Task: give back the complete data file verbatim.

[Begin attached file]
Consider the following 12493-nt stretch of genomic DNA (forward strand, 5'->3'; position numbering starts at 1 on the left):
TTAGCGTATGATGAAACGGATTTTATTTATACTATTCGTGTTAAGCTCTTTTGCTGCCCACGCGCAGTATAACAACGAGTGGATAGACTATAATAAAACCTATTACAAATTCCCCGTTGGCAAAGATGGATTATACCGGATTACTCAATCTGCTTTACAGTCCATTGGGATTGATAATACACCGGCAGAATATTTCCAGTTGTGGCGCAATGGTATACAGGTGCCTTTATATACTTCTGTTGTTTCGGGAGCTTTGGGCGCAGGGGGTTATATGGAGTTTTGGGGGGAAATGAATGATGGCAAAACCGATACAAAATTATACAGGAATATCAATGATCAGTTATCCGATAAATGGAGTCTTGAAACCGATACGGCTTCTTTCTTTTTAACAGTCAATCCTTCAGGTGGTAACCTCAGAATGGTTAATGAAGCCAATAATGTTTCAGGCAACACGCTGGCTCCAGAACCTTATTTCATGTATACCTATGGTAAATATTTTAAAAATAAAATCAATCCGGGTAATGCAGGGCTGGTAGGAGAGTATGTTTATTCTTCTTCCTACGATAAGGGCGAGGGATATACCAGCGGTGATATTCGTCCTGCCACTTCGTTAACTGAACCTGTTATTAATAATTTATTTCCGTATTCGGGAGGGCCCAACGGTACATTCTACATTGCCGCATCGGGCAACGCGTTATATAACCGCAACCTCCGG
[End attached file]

Consider the following 12493-nt stretch of genomic DNA (forward strand, 5'->3'; position numbering starts at 1 on the left):
TTAGCGTATGATGAAACGGATTTTATTTATACTATTCGTGTTAAGCTCTTTTGCTGCCCACGCGCAGTATAACAACGAGTGGATAGACTATAATAAAACCTATTACAAATTCCCCGTTGGCAAAGATGGATTATACCGGATTACTCAATCTGCTTTACAGTCCATTGGGATTGATAATACACCGGCAGAATATTTCCAGTTGTGGCGCAATGGTATACAGGTGCCTTTATATACTTCTGTTGTTTCGGGAGCTTTGGGCGCAGGGGGTTATATGGAGTTTTGGGGGGAAATGAATGATGGCAAAACCGATACAAAATTATACAGGAATATCAATGATCAGTTATCCGATAAATGGAGTCTTGAAACCGATACGGCTTCTTTCTTTTTAACAGTCAATCCTTCAGGTGGTAACCTCAGAATGGTTAATGAAGCCAATAATGTTTCAGGCAACACGCTGGCTCCAGAACCTTATTTCATGTATACCTATGGTAAATATTTTAAAAATAAAATCAATCCGGGTAATGCAGGGCTGGTAGGAGAGTATGTTTATTCTTCTTCCTACGATAAGGGCGAGGGATATACCAGCGGTGATATTCGTCCTGCCACTTCGTTAACTGAACCTGTTATTAATAATTTATTTCCGTATTCGGGAGGGCCCAACGGTACATTCTACATTGCCGCATCGGGCAACGCGTTATATAACCGCAACCTCCGG